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The Katzwer’s Out of the Bag: Community break-fast a nice idea but poorly executed

Published: October 14, 2011
Section: Opinions


One day last week, as I left the Shapiro Campus Center late in the evening, I saw the oddest thing: A group of students were running about the Great Lawn with balloons tied to their legs. What were they doing? I don’t know; I didn’t ask. But President Frederick Lawrence did.

As I made my way past, watching them out of the corner of my eye, no longer shocked by anything I observe students doing at Brandeis, I saw President Lawrence approach them and question them. Now this shocked me.

In my first three years here at Brandeis I saw President Jehuda Reinharz a total of two times: during orientation and when he passed the baton to Lawrence. Reinharz never would have stopped to ask a group of students about their shenanigans—he would have hurried to his next destination, too busy and too superior to care.

In the past two and a half semesters, I have seen Lawrence dozens of times and, in nearly all of those instances, he was conversing with students. It seems as if he honestly cares about us, our opinions and our well-being. It is refreshing.

My opinion of him was only heightened when he led Kol Nidre, the nighttime services for Yom Kippur, which fell last Friday night. Not only did he lead services for the second year in a row but he interacted with those assembled, discussing the holy day and its significance to him, us and Jews in general.

My opinion plummeted the following night, however, at the Fred ’n’ Kathy-hosted break-fast. Don’t get me wrong—it was a very nice gesture. One of the reasons I love Brandeis is its inclusive and welcoming community. It was nice for everyone to come together and the string quartet didn’t hurt either.

This event, however, was planned shoddily and left me and others resenting community rather than embracing it.

When I first entered the Shapiro Campus Center, I was overwhelmed by the crowd and by the noise. I was too overwhelmed. I, like many of my fellow Jews, had just fasted for the past 25 hours. I was hungry and shaky. I admit that I do not fast well; by the end of Yom Kippur, I am usually near fainting (I did faint once and will never hear the end of it) and am looking for a plate of food and a place to sit.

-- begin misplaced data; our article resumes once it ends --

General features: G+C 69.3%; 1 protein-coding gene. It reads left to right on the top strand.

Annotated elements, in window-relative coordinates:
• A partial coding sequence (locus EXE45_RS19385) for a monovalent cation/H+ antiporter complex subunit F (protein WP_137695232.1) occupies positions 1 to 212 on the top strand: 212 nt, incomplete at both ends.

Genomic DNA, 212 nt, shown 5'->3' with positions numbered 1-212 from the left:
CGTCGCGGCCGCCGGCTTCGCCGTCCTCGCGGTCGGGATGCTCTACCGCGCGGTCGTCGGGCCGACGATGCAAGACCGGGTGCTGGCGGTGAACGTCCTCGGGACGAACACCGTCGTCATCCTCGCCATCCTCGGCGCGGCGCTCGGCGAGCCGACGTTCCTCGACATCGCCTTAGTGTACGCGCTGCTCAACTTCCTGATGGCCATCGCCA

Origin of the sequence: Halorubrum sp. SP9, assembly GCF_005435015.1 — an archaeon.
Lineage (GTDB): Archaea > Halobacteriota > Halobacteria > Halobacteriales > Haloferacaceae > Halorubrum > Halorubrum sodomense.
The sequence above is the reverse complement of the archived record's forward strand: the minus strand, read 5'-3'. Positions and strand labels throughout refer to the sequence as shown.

For too long I did not get either of those things. The food lines were too long and I did not have the strength to fight through the crowd. Additionally, there were very few places to sit—those places having already been claimed by those who arrived early (a.k.a. people who were not at services).

I know it sounds like I’m just complaining about all the non-fasting non-Jews eating my food. That’s not it … entirely. I have experienced Brandeis community in the past at its best and I feel that, had those non-fasters been reminded that this event, while containing free food, was the first food that many people had eaten in 25 hours, they would have stepped aside and let the fasters raise their blood sugar a bit.

But no announcement was made. No reminder was given. A simple sign would have done the trick. It has been my experience that most Brandeis students are decent people and, had they been reminded that, while they had eaten a few hours previously, we had not, they would have moved aside.

Another solution would be two lines: one for fasters and one for non-fasters. Again, I do not believe that the other students would have switched lines and knowingly deprived fasters of food.

This was simply poor execution. The counter-argument would be that there was enough food for everyone and it was, at most, only a 15-minute wait. But, when you have already been fasting for 25 hours, 15 minutes is a big deal and can make the difference between health and collapse.

Another sign that this event was poorly planned was the confusion in regards to the expected Sherman break-fast. Every year Sherman breaks the fast with much of the same food that we had in the Shapiro Campus Center—the pizza bagels are expected and there would be riots if ever they were not provided.

In the week leading up to Yom Kippur, the Lawrence break-fast was marketed as an alternative break-fast that one could attend in the SCC as opposed to Sherman. Those of us who wished to partake in the Sherman break-fast were urged to sign up ahead of time, giving up one of our meal-plan meals.

I did not find out that Sherman was not holding the break-fast until I, along with two other confused and hungry girls, arrived at Sherman Saturday night to see it empty and closed. We dazedly stumbled to the SCC. At the time, my blood sugar was just a little too low for me to realize that I had wasted my meal. While it was marketed to non-fasters as a free meal to build community, it was marketed to the fasters as a meal that would cost us.

For people who are on limited meal plans, this is really frustrating. A friend of mine has five meals per week and basically just lost a meal. That forced her to use points for lunch the next day, rather than that meal. The free break-fast cost some of us money.

Again, I think that it was a really nice idea but I am saddened that the idea was so poorly planned and executed. Rather than feeling the embrace of community, I felt like I was taken advantage of and shunted to the side—that is not how I wanted to end my Yom Kippur.

If this communal break-fast does become a university tradition, as the invitation implied, I hope the planners will have read this column and will fix the flaws in the system. This was my last Yom Kippur here at Brandeis University, so I will not see how it is orchestrated next year; I can only hope that next year’s break-fast will meet the thoughtful and sensitive standards I have come to expect from this university.